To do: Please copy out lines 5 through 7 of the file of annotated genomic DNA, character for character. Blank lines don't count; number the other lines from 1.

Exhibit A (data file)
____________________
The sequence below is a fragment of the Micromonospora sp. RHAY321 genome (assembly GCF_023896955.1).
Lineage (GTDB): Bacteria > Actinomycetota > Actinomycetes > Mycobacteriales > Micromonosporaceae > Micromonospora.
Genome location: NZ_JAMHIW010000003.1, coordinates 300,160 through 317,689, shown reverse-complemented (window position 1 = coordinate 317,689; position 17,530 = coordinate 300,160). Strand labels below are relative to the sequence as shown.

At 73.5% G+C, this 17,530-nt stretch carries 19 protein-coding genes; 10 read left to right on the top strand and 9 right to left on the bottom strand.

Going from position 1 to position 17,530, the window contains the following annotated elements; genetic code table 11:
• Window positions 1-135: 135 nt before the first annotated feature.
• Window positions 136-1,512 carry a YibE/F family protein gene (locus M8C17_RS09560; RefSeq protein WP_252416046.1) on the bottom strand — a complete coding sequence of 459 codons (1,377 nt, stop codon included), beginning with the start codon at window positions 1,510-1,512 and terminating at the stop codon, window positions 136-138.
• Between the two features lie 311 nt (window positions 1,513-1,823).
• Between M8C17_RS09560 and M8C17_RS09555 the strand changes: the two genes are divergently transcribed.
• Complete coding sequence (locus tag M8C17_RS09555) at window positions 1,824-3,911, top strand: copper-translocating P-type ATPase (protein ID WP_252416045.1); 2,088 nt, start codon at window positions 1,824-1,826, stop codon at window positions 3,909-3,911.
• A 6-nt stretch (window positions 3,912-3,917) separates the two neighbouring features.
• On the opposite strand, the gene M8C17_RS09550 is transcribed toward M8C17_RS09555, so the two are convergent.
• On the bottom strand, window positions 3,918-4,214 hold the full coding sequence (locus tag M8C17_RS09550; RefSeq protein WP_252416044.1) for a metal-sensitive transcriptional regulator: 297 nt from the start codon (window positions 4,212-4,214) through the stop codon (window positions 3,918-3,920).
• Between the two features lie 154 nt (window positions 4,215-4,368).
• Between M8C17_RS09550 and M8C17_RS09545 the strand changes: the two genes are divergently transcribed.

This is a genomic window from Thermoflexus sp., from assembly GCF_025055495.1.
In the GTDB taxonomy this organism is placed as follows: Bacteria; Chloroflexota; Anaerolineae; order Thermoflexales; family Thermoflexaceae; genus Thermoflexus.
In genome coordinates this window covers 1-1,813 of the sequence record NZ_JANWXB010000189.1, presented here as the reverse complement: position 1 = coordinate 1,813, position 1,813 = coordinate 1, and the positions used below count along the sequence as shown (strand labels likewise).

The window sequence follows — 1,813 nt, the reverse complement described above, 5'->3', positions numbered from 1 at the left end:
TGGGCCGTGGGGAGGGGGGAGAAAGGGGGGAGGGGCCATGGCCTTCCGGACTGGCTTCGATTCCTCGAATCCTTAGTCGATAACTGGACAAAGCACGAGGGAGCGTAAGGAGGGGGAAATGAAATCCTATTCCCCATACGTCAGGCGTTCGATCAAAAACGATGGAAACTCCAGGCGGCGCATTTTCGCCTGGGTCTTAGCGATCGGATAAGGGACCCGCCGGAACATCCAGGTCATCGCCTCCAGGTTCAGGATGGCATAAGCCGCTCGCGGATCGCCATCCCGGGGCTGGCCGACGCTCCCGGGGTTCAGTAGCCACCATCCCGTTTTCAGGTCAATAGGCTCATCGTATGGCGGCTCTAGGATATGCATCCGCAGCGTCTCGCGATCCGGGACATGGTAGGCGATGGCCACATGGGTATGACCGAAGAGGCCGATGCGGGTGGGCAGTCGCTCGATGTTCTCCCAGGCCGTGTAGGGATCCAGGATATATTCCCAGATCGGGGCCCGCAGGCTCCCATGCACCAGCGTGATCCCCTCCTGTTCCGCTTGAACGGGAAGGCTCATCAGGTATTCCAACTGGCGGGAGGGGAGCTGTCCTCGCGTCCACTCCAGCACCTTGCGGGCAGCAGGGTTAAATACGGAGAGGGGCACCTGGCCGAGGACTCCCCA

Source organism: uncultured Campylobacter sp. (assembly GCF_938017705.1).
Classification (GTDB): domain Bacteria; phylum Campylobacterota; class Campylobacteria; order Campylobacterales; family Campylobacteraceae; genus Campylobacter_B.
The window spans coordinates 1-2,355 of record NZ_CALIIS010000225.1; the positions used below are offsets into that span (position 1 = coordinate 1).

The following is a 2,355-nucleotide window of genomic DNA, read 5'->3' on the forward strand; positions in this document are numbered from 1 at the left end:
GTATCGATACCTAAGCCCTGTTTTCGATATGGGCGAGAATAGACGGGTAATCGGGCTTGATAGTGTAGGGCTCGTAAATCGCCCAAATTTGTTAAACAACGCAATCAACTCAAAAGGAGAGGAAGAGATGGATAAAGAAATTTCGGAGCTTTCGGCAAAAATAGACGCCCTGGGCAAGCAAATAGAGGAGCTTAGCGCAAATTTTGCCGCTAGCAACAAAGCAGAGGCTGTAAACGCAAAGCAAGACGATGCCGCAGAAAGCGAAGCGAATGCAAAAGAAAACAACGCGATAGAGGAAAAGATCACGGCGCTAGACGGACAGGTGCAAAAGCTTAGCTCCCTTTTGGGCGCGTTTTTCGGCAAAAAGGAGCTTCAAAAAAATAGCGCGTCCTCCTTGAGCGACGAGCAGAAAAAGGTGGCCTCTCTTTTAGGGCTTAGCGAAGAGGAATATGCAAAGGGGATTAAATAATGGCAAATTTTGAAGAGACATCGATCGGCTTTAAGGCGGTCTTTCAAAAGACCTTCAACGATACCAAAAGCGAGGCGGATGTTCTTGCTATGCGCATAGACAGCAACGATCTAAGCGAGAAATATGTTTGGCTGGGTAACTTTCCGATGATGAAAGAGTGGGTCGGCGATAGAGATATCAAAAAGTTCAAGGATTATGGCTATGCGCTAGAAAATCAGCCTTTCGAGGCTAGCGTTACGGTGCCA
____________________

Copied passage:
Going from position 1 to position 17,530, the window contains the following annotated elements; genetic code table 11:
• Window positions 1-135: 135 nt before the first annotated feature.
• Window positions 136-1,512 carry a YibE/F family protein gene (locus M8C17_RS09560; RefSeq protein WP_252416046.1) on the bottom strand — a complete coding sequence of 459 codons (1,377 nt, stop codon included), beginning with the start codon at window positions 1,510-1,512 and terminating at the stop codon, window positions 136-138.